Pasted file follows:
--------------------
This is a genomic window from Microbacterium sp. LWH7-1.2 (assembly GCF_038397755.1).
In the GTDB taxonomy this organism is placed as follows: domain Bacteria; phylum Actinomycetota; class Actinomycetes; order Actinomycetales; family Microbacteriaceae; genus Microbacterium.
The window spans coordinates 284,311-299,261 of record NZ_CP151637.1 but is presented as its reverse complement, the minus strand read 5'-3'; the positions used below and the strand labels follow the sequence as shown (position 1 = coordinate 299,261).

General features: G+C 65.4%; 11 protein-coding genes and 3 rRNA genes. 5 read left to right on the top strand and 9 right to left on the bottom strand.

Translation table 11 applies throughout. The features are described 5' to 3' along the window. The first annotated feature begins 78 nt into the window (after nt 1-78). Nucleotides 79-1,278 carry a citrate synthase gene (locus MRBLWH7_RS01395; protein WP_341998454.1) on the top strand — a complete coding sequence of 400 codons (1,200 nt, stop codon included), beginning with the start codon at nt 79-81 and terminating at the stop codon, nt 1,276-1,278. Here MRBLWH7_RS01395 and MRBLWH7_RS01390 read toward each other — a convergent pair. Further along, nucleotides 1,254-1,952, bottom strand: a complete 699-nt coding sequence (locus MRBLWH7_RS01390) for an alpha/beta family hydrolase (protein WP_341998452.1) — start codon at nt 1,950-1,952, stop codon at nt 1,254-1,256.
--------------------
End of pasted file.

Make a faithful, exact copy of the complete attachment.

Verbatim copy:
This is a genomic window from Microbacterium sp. LWH7-1.2 (assembly GCF_038397755.1).
In the GTDB taxonomy this organism is placed as follows: domain Bacteria; phylum Actinomycetota; class Actinomycetes; order Actinomycetales; family Microbacteriaceae; genus Microbacterium.
The window spans coordinates 284,311-299,261 of record NZ_CP151637.1 but is presented as its reverse complement, the minus strand read 5'-3'; the positions used below and the strand labels follow the sequence as shown (position 1 = coordinate 299,261).

General features: G+C 65.4%; 11 protein-coding genes and 3 rRNA genes. 5 read left to right on the top strand and 9 right to left on the bottom strand.

Translation table 11 applies throughout. The features are described 5' to 3' along the window. The first annotated feature begins 78 nt into the window (after nt 1-78). Nucleotides 79-1,278 carry a citrate synthase gene (locus MRBLWH7_RS01395; protein WP_341998454.1) on the top strand — a complete coding sequence of 400 codons (1,200 nt, stop codon included), beginning with the start codon at nt 79-81 and terminating at the stop codon, nt 1,276-1,278. Here MRBLWH7_RS01395 and MRBLWH7_RS01390 read toward each other — a convergent pair. Further along, nucleotides 1,254-1,952, bottom strand: a complete 699-nt coding sequence (locus MRBLWH7_RS01390) for an alpha/beta family hydrolase (protein WP_341998452.1) — start codon at nt 1,950-1,952, stop codon at nt 1,254-1,256.